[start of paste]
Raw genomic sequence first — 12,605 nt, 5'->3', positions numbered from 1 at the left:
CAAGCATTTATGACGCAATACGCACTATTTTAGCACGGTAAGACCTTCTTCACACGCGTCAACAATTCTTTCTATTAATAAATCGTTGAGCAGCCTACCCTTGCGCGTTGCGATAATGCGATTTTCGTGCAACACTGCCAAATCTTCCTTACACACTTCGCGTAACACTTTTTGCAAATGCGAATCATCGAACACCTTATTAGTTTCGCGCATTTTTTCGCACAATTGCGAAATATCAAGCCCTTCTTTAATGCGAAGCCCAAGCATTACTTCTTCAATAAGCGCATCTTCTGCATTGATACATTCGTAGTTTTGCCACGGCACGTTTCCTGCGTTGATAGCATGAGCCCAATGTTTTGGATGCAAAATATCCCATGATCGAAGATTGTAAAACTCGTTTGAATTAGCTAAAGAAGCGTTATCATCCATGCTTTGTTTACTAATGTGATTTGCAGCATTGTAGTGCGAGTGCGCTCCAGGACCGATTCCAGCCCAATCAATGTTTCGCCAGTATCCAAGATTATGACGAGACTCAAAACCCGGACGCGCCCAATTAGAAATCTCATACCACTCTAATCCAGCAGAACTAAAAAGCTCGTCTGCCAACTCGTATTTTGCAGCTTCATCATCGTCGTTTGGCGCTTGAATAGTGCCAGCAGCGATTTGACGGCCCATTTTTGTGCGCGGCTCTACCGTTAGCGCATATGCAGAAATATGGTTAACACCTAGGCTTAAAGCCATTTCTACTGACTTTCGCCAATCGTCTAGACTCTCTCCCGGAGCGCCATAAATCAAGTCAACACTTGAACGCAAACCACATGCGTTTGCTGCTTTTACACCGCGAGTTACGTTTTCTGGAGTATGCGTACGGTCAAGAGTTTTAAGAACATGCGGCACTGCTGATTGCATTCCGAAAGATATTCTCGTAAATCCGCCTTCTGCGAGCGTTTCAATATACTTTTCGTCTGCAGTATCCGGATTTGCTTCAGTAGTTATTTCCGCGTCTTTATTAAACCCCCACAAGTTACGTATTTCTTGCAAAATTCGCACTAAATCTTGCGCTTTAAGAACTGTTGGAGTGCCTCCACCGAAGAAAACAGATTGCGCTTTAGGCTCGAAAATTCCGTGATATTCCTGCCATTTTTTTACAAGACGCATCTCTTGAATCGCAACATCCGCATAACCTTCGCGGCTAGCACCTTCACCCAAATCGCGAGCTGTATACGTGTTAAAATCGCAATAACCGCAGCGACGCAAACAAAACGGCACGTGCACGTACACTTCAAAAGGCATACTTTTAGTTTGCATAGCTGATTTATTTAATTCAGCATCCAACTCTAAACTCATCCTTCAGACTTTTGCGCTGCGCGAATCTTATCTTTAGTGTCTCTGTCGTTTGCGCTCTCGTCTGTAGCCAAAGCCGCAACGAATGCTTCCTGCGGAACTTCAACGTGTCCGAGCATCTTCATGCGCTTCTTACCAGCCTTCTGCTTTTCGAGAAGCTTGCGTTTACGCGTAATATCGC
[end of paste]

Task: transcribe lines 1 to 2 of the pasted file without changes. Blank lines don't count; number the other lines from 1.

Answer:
Raw genomic sequence first — 12,605 nt, 5'->3', positions numbered from 1 at the left:
CAAGCATTTATGACGCAATACGCACTATTTTAGCACGGTAAGACCTTCTTCACACGCGTCAACAATTCTTTCTATTAATAAATCGTTGAGCAGCCTACCCTTGCGCGTTGCGATAATGCGATTTTCGTGCAACACTGCCAAATCTTCCTTACACACTTCGCGTAACACTTTTTGCAAATGCGAATCATCGAACACCTTATTAGTTTCGCGCATTTTTTCGCACAATTGCGAAATATCAAGCCCTTCTTTAATGCGAAGCCCAAGCATTACTTCTTCAATAAGCGCATCTTCTGCATTGATACATTCGTAGTTTTGCCACGGCACGTTTCCTGCGTTGATAGCATGAGCCCAATGTTTTGGATGCAAAATATCCCATGATCGAAGATTGTAAAACTCGTTTGAATTAGCTAAAGAAGCGTTATCATCCATGCTTTGTTTACTAATGTGATTTGCAGCATTGTAGTGCGAGTGCGCTCCAGGACCGATTCCAGCCCAATCAATGTTTCGCCAGTATCCAAGATTATGACGAGACTCAAAACCCGGACGCGCCCAATTAGAAATCTCATACCACTCTAATCCAGCAGAACTAAAAAGCTCGTCTGCCAACTCGTATTTTGCAGCTTCATCATCGTCGTTTGGCGCTTGAATAGTGCCAGCAGCGATTTGACGGCCCATTTTTGTGCGCGGCTCTACCGTTAGCGCATATGCAGAAATATGGTTAACACCTAGGCTTAAAGCCATTTCTACTGACTTTCGCCAATCGTCTAGACTCTCTCCCGGAGCGCCATAAATCAAGTCAACACTTGAACGCAAACCACATGCGTTTGCTGCTTTTACACCGCGAGTTACGTTTTCTGGAGTATGCGTACGGTCAAGAGTTTTAAGAACATGCGGCACTGCTGATTGCATTCCGAAAGATATTCTCGTAAATCCGCCTTCTGCGAGCGTTTCAATATACTTTTCGTCTGCAGTATCCGGATTTGCTTCAGTAGTTATTTCCGCGTCTTTATTAAACCCCCACAAGTTACGTATTTCTTGCAAAATTCGCACTAAATCTTGCGCTTTAAGAACTGTTGGAGTGCCTCCACCGAAGAAAACAGATTGCGCTTTAGGCTCGAAAATTCCGTGATATTCCTGCCATTTTTTTACAAGACGCATCTCTTGAATCGCAACATCCGCATAACCTTCGCGGCTAGCACCTTCACCCAAATCGCGAGCTGTATACGTGTTAAAATCGCAATAACCGCAGCGACGCAAACAAAACGGCACGTGCACGTACACTTCAAAAGGCATACTTTTAGTTTGCATAGCTGATTTATTTAATTCAGCATCCAACTCTAAACTCATCCTTCAGACTTTTGCGCTGCGCGAATCTTATCTTTAGTGTCTCTGTCGTTTGCGCTCTCGTCTGTAGCCAAAGCCGCAACGAATGCTTCCTGCGGAACTTCAACGTGTCCGAGCATCTTCATGCGCTTCTTACCAGCCTTCTGCTTTTCGAGAAGCTTGCGTTTACGCGTAATATCGC